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Vol. 95. Issue 3.
Pages 376-378 (01 May 2020)
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Vol. 95. Issue 3.
Pages 376-378 (01 May 2020)
Tropical/Infectoparasitary Dermatology
Open Access
Systemic sporotrichosis in an alcoholic patient
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Norami de Moura Barros
Corresponding author
norami.barros@gmail.com

Corresponding author.
, Allen de Souza Pessoa, Arles Martins Brotas
Department of Dermatology, Hospital Universitário Pedro Ernesto, Universidade do Estado do Rio de Janeiro, Rio de Janeiro, RJ, Brazil
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Abstract

A 44-year-old male patient presented with nodules that evolved with inflammation, following drainage of seropurulent secretion and ulceration. The patient had a 6 year-history of alcohol addiction and reported contact with cats. At the physical examination, the patient had skin-colored and erythematous nodules, and ulcers covered with thick, blackened crusts on the face, trunk and limbs. A culture of a nodule fluid revealed growth of Sporotrix sp. He also had pulmonary involvement and therefore the disease was classified as systemic sporotrichosis, a rare form that usually affect patients infected with HIV. Chronic alcohol abuse was considered the factor of immunosuppression for the patient.

Keywords:
Alcoholism
Immunosuppression
Sporotrichosis
Full Text

Sporotrichosis is a subacute or chronic subcutaneous mycosis caused by dimorphic fungi of the genus Sporothrix. Approximately 80% of the affected patients present the lymphocutaneous form. However, in patients with immunosuppression, disseminated forms can occur.1,2

A 44-year-old male patient, presented with subcutaneous nodules that developed inflammation, following drainage of seropurulent secretion and ulceration. The patient had a 6 year-history of alcohol addiction. He denied comorbidities, although he reported prolonged contact with cats of unknown origin.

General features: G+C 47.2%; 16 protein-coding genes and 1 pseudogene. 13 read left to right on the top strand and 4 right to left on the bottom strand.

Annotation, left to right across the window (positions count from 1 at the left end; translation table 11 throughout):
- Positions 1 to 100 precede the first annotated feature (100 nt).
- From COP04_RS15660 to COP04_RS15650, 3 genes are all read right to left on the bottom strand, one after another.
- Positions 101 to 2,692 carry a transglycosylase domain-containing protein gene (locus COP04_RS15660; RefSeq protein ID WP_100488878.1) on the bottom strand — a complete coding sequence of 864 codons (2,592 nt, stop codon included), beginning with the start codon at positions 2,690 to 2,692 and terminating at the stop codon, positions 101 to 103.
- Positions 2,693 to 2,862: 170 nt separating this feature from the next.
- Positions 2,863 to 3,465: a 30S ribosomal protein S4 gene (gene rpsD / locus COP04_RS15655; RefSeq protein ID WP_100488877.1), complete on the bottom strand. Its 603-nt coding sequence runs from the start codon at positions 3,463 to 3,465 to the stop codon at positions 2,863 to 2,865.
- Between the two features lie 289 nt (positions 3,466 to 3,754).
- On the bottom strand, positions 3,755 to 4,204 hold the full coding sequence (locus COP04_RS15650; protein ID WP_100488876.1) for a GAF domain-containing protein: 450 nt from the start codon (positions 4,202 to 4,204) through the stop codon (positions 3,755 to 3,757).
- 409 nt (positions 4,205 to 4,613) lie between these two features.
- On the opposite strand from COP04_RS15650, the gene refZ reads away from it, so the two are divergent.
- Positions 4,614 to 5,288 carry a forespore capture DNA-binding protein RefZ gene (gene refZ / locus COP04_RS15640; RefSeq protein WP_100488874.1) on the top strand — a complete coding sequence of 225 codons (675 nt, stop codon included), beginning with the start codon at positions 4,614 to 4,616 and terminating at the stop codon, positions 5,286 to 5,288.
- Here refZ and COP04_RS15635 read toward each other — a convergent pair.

At the physical examination, the patient had skin-colored and erythematous subcutaneous nodules, and ulcers covered with thick, blackened crusts on the face, trunk and limbs (Figs. 1 and 2).

Figure 1.

Skin-colored and erythematous nodules and ulcers covered with thick, blackened crusts.

(0.11MB).
Figure 2.

Skin-colored and erythematous nodules and ulcers covered with thick, blackened crusts.

(0.07MB).

Due to compatible epidemiological history and the evolution pattern of the lesions, the main diagnostic hypothesis was sporotrichosis.

A culture of the aspirated fluid of one of the nodules was performed, which revealed growth of Sporotrix sp. after 5 days (Figs. 3 and 4).

Figure 3.

Hyaline, septate, branched and regular hyphae. Pyriform conidia arranged like a daisy flower at the end of the conidiophores.

(0.11MB).
Figure 4.

Membranous colony with white and blackened areas, and colorless back.

(0.08MB).

The laboratory tests (hemogram, kidney function, liver function and thyroid function) did not show any abnormal results, and the serology test results (hepatitis B, hepatitis C, VDRL, HTLV and HIV) were negative.

High-resolution chest CT revealed atelectasis, ground-glass infiltrate, hilar lymphadenopathy and pleural effusion in both lungs.

The disease was classified as systemic sporotrichosis, according to the classification recommended by Orofino-Costa et al,3 illustrating an exuberant presentation in a patient immunosuppressed by alcoholism.3

Patient was treated with amphotericin B lipid complex for 28 days, followed by itraconazole, during 11 months and had a good response, with healing of ulcers and without relapses in a 6-month follow-up.